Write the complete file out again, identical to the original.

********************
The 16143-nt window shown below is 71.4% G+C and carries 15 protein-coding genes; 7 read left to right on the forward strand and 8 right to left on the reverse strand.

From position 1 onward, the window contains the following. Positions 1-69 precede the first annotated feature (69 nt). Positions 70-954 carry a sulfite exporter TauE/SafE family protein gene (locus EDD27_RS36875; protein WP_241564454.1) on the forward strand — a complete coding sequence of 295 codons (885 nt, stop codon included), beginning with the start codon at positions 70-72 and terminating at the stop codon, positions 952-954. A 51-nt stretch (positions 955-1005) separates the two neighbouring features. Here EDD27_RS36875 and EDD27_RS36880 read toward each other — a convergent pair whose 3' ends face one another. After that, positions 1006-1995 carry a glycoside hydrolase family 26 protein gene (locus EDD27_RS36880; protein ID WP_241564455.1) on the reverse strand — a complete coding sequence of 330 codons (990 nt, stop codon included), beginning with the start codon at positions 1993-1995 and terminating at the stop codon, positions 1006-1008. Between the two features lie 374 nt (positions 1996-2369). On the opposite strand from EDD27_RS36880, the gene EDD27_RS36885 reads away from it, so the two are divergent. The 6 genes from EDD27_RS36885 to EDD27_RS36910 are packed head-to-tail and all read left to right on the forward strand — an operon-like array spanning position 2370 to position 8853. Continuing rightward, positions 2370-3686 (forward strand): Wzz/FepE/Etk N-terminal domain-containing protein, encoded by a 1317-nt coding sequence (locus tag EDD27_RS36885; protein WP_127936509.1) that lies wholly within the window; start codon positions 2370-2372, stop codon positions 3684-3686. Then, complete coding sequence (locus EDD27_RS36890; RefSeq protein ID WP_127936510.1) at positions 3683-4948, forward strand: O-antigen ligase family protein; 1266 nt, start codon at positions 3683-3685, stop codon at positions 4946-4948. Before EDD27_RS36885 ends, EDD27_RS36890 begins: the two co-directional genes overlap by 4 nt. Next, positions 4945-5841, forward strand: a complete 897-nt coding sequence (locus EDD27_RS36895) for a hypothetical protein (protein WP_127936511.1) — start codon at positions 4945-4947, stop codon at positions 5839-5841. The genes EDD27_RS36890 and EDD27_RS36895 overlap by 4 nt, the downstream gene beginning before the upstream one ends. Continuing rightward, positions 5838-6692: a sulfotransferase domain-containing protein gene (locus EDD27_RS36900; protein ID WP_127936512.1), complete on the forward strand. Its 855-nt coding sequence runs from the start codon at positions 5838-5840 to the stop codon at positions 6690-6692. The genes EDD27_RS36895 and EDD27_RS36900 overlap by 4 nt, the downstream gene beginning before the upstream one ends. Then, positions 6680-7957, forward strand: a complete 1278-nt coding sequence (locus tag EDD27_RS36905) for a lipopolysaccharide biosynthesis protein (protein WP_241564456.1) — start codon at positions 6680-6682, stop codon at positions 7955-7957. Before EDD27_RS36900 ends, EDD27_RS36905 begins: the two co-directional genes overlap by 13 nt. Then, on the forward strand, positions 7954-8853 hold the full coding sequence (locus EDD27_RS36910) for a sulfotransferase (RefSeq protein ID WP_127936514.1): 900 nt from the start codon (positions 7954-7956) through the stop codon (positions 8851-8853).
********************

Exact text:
The 16143-nt window shown below is 71.4% G+C and carries 15 protein-coding genes; 7 read left to right on the forward strand and 8 right to left on the reverse strand.

From position 1 onward, the window contains the following. Positions 1-69 precede the first annotated feature (69 nt). Positions 70-954 carry a sulfite exporter TauE/SafE family protein gene (locus EDD27_RS36875; protein WP_241564454.1) on the forward strand — a complete coding sequence of 295 codons (885 nt, stop codon included), beginning with the start codon at positions 70-72 and terminating at the stop codon, positions 952-954. A 51-nt stretch (positions 955-1005) separates the two neighbouring features. Here EDD27_RS36875 and EDD27_RS36880 read toward each other — a convergent pair whose 3' ends face one another. After that, positions 1006-1995 carry a glycoside hydrolase family 26 protein gene (locus EDD27_RS36880; protein ID WP_241564455.1) on the reverse strand — a complete coding sequence of 330 codons (990 nt, stop codon included), beginning with the start codon at positions 1993-1995 and terminating at the stop codon, positions 1006-1008. Between the two features lie 374 nt (positions 1996-2369). On the opposite strand from EDD27_RS36880, the gene EDD27_RS36885 reads away from it, so the two are divergent. The 6 genes from EDD27_RS36885 to EDD27_RS36910 are packed head-to-tail and all read left to right on the forward strand — an operon-like array spanning position 2370 to position 8853. Continuing rightward, positions 2370-3686 (forward strand): Wzz/FepE/Etk N-terminal domain-containing protein, encoded by a 1317-nt coding sequence (locus tag EDD27_RS36885; protein WP_127936509.1) that lies wholly within the window; start codon positions 2370-2372, stop codon positions 3684-3686. Then, complete coding sequence (locus EDD27_RS36890; RefSeq protein ID WP_127936510.1) at positions 3683-4948, forward strand: O-antigen ligase family protein; 1266 nt, start codon at positions 3683-3685, stop codon at positions 4946-4948. Before EDD27_RS36885 ends, EDD27_RS36890 begins: the two co-directional genes overlap by 4 nt. Next, positions 4945-5841, forward strand: a complete 897-nt coding sequence (locus EDD27_RS36895) for a hypothetical protein (protein WP_127936511.1) — start codon at positions 4945-4947, stop codon at positions 5839-5841. The genes EDD27_RS36890 and EDD27_RS36895 overlap by 4 nt, the downstream gene beginning before the upstream one ends. Continuing rightward, positions 5838-6692: a sulfotransferase domain-containing protein gene (locus EDD27_RS36900; protein ID WP_127936512.1), complete on the forward strand. Its 855-nt coding sequence runs from the start codon at positions 5838-5840 to the stop codon at positions 6690-6692. The genes EDD27_RS36895 and EDD27_RS36900 overlap by 4 nt, the downstream gene beginning before the upstream one ends. Then, positions 6680-7957, forward strand: a complete 1278-nt coding sequence (locus tag EDD27_RS36905) for a lipopolysaccharide biosynthesis protein (protein WP_241564456.1) — start codon at positions 6680-6682, stop codon at positions 7955-7957. Before EDD27_RS36900 ends, EDD27_RS36905 begins: the two co-directional genes overlap by 13 nt. Then, on the forward strand, positions 7954-8853 hold the full coding sequence (locus EDD27_RS36910) for a sulfotransferase (RefSeq protein ID WP_127936514.1): 900 nt from the start codon (positions 7954-7956) through the stop codon (positions 8851-8853).